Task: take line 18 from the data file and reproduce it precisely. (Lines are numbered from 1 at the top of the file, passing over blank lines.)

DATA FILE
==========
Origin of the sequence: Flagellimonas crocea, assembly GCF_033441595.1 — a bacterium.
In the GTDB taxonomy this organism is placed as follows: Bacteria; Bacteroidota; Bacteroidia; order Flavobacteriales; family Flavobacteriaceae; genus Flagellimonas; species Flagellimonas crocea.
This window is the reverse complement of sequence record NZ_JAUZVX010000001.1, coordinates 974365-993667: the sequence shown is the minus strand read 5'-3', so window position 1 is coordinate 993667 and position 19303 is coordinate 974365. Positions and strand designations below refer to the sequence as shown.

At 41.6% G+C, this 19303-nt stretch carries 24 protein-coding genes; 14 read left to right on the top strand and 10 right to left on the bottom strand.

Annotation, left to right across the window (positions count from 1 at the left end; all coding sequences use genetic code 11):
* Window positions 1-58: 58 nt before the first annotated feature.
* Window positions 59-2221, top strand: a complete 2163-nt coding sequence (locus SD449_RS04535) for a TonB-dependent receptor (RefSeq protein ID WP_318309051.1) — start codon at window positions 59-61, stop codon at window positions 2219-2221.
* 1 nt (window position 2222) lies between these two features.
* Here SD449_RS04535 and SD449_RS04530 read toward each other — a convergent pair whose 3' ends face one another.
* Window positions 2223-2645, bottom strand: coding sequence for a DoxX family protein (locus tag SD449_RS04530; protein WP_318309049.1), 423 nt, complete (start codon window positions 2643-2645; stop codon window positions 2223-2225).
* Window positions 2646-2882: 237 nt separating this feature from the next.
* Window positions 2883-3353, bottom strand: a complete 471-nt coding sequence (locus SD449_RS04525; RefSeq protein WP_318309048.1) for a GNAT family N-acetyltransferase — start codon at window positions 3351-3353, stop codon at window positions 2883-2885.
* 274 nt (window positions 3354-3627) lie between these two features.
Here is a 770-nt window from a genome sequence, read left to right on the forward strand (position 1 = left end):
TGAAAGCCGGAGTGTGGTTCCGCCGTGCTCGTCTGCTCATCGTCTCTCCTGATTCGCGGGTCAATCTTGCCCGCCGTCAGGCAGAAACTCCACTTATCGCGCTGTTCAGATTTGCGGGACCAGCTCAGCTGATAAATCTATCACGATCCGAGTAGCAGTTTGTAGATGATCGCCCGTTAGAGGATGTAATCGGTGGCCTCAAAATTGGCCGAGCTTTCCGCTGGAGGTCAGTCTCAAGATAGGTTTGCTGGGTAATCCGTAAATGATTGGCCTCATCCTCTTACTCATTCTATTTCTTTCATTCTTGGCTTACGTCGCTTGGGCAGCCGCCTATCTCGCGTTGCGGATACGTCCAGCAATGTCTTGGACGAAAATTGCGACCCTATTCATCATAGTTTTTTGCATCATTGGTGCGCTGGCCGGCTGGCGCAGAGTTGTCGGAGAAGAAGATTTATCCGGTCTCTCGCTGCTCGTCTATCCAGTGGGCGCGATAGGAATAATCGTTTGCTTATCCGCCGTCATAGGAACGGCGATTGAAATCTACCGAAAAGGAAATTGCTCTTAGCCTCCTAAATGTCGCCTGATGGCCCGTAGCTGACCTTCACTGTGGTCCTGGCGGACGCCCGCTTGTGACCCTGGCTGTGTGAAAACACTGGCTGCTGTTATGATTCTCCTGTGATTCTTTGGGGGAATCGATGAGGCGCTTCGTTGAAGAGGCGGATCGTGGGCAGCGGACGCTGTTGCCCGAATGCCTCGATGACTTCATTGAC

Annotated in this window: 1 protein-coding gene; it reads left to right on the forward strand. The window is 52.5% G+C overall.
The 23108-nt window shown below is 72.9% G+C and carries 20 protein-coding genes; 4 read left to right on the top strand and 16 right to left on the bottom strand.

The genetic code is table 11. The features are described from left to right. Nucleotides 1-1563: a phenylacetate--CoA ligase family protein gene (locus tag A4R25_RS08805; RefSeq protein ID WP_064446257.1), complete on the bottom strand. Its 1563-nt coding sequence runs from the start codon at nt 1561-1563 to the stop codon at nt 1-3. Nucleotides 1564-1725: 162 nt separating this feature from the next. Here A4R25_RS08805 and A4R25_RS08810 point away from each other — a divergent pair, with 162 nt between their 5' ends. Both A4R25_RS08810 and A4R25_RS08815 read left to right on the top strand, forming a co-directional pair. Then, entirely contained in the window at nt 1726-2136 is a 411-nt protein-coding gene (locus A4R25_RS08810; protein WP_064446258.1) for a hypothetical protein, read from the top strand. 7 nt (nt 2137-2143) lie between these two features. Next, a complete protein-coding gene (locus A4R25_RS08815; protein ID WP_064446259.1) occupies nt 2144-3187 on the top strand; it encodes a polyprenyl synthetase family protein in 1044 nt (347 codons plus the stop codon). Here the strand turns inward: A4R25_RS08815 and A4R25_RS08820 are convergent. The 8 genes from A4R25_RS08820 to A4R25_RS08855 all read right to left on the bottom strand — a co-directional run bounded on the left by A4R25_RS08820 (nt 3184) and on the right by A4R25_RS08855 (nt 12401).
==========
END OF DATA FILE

The genetic code is table 11. The features are described from left to right. Nucleotides 1-1563: a phenylacetate--CoA ligase family protein gene (locus tag A4R25_RS08805; RefSeq protein ID WP_064446257.1), complete on the bottom strand. Its 1563-nt coding sequence runs from the start codon at nt 1561-1563 to the stop codon at nt 1-3. Nucleotides 1564-1725: 162 nt separating this feature from the next. Here A4R25_RS08805 and A4R25_RS08810 point away from each other — a divergent pair, with 162 nt between their 5' ends. Both A4R25_RS08810 and A4R25_RS08815 read left to right on the top strand, forming a co-directional pair. Then, entirely contained in the window at nt 1726-2136 is a 411-nt protein-coding gene (locus A4R25_RS08810; protein WP_064446258.1) for a hypothetical protein, read from the top strand. 7 nt (nt 2137-2143) lie between these two features. Next, a complete protein-coding gene (locus A4R25_RS08815; protein ID WP_064446259.1) occupies nt 2144-3187 on the top strand; it encodes a polyprenyl synthetase family protein in 1044 nt (347 codons plus the stop codon). Here the strand turns inward: A4R25_RS08815 and A4R25_RS08820 are convergent. The 8 genes from A4R25_RS08820 to A4R25_RS08855 all read right to left on the bottom strand — a co-directional run bounded on the left by A4R25_RS08820 (nt 3184) and on the right by A4R25_RS08855 (nt 12401).